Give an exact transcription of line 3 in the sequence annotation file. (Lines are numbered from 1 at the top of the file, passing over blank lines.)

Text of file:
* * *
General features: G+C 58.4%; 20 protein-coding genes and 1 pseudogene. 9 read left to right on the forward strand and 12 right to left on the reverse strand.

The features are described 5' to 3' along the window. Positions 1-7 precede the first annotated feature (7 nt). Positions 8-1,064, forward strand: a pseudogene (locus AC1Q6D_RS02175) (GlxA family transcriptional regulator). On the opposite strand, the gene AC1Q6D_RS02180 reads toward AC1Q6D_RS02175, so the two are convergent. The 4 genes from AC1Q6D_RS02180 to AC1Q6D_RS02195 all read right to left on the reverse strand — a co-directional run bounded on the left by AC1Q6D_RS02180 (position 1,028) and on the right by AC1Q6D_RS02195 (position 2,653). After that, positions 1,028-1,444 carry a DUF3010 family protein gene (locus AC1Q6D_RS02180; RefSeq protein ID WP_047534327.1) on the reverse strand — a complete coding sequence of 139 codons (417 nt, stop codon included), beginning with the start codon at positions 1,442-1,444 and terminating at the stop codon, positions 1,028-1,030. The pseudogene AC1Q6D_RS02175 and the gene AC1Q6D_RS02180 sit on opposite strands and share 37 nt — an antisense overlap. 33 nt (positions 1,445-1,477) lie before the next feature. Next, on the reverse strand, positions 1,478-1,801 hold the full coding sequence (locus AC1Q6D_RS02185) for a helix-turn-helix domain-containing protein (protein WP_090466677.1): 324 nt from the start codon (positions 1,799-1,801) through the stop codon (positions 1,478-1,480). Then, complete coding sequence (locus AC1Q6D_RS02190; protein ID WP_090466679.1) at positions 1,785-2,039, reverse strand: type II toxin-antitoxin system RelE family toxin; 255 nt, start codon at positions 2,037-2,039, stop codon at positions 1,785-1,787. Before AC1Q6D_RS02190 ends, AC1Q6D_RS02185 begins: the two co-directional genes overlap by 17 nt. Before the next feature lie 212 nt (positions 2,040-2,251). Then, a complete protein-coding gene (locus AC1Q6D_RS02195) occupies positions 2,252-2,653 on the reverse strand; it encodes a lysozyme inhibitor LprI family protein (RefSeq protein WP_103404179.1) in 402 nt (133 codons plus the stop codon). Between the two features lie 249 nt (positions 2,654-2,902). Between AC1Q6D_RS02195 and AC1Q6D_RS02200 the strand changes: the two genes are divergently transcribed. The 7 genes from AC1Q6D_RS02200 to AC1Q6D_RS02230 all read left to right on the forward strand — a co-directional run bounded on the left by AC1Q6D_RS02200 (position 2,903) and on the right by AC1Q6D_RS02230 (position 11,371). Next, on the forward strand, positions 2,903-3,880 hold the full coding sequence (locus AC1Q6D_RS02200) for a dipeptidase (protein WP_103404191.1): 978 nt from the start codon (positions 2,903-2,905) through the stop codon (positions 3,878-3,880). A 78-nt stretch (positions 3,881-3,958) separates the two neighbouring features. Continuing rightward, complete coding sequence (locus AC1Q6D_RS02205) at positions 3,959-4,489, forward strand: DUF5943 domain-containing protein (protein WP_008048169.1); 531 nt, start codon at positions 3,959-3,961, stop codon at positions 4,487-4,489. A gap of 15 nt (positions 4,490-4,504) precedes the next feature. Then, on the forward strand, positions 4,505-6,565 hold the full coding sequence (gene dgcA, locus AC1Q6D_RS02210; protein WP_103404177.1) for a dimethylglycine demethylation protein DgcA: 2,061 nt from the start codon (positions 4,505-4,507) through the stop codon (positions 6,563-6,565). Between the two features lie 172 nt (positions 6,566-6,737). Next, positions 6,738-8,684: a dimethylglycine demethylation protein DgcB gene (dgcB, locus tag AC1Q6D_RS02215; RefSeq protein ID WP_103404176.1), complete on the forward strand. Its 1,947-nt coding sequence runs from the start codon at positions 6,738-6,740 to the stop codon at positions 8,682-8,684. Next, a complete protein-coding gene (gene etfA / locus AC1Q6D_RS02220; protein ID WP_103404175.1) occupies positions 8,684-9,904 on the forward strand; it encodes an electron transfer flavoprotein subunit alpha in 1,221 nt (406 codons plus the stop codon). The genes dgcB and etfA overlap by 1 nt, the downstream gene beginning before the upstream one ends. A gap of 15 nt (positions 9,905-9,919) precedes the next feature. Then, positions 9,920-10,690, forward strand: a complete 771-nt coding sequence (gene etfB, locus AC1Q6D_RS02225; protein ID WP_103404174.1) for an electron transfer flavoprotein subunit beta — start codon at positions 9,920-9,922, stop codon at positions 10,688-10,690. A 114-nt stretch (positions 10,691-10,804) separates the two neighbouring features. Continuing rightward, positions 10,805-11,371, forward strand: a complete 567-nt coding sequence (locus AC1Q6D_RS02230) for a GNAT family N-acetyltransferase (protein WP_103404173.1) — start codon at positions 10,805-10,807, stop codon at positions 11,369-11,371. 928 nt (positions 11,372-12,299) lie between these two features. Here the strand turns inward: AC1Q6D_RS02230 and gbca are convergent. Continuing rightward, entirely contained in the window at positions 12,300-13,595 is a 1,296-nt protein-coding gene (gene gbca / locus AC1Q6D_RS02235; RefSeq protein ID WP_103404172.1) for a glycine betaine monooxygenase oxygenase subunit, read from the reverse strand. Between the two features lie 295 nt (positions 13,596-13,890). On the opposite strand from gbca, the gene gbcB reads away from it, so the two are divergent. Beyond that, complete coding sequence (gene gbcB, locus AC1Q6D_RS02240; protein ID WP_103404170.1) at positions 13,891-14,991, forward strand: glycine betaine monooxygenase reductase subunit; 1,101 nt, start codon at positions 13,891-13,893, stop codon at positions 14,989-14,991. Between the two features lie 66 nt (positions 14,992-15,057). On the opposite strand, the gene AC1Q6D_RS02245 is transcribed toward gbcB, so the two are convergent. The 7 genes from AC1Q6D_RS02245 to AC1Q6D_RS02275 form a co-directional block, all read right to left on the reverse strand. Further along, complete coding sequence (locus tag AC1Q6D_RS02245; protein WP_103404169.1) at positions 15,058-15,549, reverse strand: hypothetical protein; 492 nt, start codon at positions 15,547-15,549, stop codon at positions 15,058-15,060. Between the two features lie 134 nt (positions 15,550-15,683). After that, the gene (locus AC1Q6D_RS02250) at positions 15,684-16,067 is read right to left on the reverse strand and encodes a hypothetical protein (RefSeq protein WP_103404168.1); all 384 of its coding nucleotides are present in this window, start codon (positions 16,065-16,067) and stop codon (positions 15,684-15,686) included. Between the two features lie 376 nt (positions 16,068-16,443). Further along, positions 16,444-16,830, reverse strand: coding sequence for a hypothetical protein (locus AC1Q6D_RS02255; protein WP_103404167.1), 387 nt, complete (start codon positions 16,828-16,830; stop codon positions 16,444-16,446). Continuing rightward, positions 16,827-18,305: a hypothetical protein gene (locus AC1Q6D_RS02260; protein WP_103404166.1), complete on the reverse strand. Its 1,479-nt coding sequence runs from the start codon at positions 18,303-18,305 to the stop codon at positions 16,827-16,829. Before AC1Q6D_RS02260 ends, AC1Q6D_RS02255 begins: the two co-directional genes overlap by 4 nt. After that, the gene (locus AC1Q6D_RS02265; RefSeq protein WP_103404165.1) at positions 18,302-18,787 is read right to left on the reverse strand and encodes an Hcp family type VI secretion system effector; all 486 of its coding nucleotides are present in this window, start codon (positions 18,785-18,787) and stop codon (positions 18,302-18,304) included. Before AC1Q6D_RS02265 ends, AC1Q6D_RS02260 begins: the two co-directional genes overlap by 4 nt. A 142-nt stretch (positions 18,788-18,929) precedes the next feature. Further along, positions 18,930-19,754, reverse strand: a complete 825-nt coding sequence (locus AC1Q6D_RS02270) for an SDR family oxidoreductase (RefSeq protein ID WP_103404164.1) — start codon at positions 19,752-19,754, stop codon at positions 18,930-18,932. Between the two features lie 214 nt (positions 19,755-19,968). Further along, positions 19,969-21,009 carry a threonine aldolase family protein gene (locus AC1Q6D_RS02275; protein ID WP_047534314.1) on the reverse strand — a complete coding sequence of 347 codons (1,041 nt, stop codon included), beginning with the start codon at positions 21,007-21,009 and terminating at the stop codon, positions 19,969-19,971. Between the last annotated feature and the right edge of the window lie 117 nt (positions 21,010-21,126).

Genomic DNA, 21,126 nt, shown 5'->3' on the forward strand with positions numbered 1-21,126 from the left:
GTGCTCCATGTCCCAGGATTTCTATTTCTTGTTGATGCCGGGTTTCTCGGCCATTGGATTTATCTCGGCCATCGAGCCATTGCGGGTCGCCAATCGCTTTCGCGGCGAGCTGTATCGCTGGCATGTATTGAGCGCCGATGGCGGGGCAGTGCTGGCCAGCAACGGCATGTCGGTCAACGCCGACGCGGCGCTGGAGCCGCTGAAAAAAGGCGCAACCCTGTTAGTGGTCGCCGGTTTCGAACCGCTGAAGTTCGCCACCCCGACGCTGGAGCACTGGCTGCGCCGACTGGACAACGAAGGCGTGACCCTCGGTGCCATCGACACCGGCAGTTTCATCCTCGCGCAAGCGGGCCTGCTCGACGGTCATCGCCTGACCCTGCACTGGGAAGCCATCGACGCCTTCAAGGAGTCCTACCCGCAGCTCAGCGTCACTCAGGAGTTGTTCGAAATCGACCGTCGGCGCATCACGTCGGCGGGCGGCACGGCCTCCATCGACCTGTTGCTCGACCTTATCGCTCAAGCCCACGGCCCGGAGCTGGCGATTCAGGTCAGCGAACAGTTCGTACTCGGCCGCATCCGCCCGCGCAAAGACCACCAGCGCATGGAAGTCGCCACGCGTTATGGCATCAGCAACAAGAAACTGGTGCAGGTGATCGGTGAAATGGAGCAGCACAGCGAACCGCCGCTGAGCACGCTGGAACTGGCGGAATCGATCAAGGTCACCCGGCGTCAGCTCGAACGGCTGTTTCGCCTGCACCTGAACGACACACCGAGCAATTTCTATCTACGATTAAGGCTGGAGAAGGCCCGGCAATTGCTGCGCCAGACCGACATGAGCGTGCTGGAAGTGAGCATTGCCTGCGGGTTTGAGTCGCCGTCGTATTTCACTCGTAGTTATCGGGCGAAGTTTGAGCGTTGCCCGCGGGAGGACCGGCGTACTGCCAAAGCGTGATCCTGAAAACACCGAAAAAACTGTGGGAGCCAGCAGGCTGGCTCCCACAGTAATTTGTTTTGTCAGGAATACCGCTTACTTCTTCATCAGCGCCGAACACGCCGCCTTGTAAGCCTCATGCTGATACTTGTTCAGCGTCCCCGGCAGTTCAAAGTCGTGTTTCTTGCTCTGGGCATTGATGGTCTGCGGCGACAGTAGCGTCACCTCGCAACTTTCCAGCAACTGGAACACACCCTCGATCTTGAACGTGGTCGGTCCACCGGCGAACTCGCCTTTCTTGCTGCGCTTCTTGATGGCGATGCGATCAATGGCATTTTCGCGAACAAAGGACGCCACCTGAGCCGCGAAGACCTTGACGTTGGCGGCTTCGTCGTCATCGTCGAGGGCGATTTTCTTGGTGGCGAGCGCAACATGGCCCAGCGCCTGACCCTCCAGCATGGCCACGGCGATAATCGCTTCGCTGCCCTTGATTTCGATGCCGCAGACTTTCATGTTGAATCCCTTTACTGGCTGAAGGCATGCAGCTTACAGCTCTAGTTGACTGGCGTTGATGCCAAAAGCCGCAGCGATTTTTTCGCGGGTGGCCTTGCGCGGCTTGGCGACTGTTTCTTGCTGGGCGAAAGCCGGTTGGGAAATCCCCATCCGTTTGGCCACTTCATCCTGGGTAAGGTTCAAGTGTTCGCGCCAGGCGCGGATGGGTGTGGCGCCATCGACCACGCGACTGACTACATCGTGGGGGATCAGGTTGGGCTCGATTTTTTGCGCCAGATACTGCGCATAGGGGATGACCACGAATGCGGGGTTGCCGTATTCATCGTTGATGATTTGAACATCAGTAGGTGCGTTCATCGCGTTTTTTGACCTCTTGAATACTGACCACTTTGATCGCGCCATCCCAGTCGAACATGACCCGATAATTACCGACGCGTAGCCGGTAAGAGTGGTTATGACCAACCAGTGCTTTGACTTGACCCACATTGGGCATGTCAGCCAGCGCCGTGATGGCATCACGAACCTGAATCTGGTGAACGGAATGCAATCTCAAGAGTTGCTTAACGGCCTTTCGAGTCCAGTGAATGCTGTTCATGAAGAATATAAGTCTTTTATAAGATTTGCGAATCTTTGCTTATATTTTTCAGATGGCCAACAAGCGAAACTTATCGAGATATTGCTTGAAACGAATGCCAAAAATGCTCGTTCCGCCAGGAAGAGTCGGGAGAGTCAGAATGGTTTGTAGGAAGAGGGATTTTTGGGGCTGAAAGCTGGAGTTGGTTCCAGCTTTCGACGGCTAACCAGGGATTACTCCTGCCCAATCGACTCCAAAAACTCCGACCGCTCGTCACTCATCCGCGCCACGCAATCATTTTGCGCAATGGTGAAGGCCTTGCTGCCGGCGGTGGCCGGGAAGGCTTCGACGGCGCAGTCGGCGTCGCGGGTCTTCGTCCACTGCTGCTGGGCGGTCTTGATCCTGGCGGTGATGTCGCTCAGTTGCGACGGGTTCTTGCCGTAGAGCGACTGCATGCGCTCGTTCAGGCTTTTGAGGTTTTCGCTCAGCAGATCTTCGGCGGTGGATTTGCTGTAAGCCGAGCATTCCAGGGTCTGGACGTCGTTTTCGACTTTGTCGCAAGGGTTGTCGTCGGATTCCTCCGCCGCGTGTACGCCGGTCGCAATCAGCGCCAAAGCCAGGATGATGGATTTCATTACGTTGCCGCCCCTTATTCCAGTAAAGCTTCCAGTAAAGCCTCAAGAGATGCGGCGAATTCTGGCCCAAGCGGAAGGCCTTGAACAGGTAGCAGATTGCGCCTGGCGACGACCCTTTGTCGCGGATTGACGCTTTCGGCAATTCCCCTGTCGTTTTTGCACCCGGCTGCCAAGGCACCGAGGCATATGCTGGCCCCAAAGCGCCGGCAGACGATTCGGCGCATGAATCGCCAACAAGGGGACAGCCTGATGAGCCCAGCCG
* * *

Genomic DNA, 21,126 nt, shown 5'->3' on the forward strand with positions numbered 1-21,126 from the left: